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Adieu, Mooch

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URS JAUDAS/WORLD ECONOMIC FORUM
  • Urs Jaudas/World Economic Forum

If The Observer were prone to feeling sorry for folks who further the aims of a corrupt authoritarian fanboy, we could almost feel sorry for those who Trump has chewed over and spit out during his six months in office. Almost. Yours Truly has had some horrible bosses in our day, as maybe you have, too. It's the nature of work to put the most clueless and least empathetic ass in charge so the employees hate her or him instead of the name on the incorporation papers and thus don't feel justified in ripping off office supplies, desk chairs and the occasional Jackson from petty cash. But that Trump. Lordy. He is turning out to be just as awful as we feared, especially when it comes to those who have sacrificed, either on purpose or by accident, for his cause: Spicey, Priebus, Flynn, Sessions, Comey, Republicans in Congress, poor folks out here in flyover country who bought his hokum, et al. Tony Soprano might have been a murderous scumbag, but at least Tony would have the decency to tell you why you were being whacked instead of firing you by Twitter.

The latest to climb onto the roaring pyre of this presidency with Donald the Unburnt was Anthony Scaramucci, a mini-Trump who, we somebody on the internet said recently, dresses like the owner of a Lamborghini dealership. When we heard The Mooch had been fired after 10 days — 10 days he began by stepping to a White House lectern and literally, repeatedly, professing his love for Trump – we must admit we burst out laughing, the idea of Trump letting go someone in whom he had proclaimed utmost confidence a little over a week before so absurd and so Trumpian that we couldn't help but feel like a man who expects to wake up from a strange dream. Such is life in Trumpmerica, 2017. After a while, you pinch yourself so many times that you stop being able to feel the pinches.

When the inside baseball of Scaramucci's firing started to seep out is when we actually, sorta, kinda started to feel sorry for the guy. The hedge fund he sold (albeit for an obscene amount of money) because he wanted to work for Trump. The pregnant wife who divorced him rather than see her name attached, even tangentially, to a dim flim-flam man who history will revile as an abomination to the office he holds, barring Trump's surprise triumph over alien invaders from Xerxon 5. The fact that Mooch missed the birth of his child because he was at the Boy Scout Jamboree, listening to Trump whip up young men pledged to be kind and honorable into gales of jeers for the press, the "sewer" of their own government, and his political opponent in a contest nearly a year past won. Yeah, Scaramucci is so smart he couldn't understand that you have to say "off the record" before you call your ostensible boss a paranoid schizophrenic and invite the president's pet fascist to gum his own wang. But in the end, a guy who actually bought a ticket on the U.S.S. Trumptanic and stepped to the bow to triumphantly scream "I'M THE KING OF THE WOOOOOORLD!" even though he could look over the rail and clearly see Rose and Jack floating on a door amid frozen corpses and chunks of iceberg was unceremoniously issued a cardboard box for office nick-knacks that hadn't even had time to gather dust and marched to Pennsylvania Avenue. What happens to a dream deferred?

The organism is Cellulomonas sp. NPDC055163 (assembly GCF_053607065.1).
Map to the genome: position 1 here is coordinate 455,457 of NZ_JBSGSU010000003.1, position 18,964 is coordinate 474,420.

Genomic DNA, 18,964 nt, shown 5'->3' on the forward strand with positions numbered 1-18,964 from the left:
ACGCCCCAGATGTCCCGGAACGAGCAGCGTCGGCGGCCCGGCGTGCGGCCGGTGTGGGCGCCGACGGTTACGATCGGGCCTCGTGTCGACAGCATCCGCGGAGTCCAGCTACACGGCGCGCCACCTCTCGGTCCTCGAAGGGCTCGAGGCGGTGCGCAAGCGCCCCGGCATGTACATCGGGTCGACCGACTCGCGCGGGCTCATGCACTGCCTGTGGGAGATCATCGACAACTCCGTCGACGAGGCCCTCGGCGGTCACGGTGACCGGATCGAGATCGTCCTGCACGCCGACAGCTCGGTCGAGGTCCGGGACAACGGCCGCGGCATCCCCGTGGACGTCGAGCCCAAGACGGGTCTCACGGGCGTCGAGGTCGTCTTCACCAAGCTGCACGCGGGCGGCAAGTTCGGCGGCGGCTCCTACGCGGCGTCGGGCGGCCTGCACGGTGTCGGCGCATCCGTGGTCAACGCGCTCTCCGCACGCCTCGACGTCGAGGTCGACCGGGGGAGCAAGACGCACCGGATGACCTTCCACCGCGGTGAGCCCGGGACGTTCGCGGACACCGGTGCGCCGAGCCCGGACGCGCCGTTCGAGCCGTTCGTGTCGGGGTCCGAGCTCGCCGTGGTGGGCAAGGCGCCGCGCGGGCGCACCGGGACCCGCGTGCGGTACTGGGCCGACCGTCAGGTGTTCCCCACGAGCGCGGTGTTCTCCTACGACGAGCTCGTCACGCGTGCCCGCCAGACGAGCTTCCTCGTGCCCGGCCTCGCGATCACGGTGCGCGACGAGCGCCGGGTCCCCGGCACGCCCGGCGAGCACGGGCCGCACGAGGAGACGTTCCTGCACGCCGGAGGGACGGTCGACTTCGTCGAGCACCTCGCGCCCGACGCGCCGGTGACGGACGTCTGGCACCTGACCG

Like we said, we could almost feel sorry for the guy. Almost. But then again, not. He is ridiculously rich, after all, and while money cannot buy happiness, it can surely buy you stuff that makes you happy. Too, we all make our choices, and learn our lessons. Sometimes the lesson is, you're a terrible person who makes decisions based on greed and power instead of love and service. Not that anybody who needs to learn that lesson is ever going to listen, because — as Scaramucci and pretty much everybody in Trump's rogues Cabinet shows — failing to heed it can be insanely profitable. Those people can, however, be a lesson for others who haven't yet sold their souls for a greenback dollar. And in that way, they can be of service to the greater good whether they want to or not. Even The Mooch.

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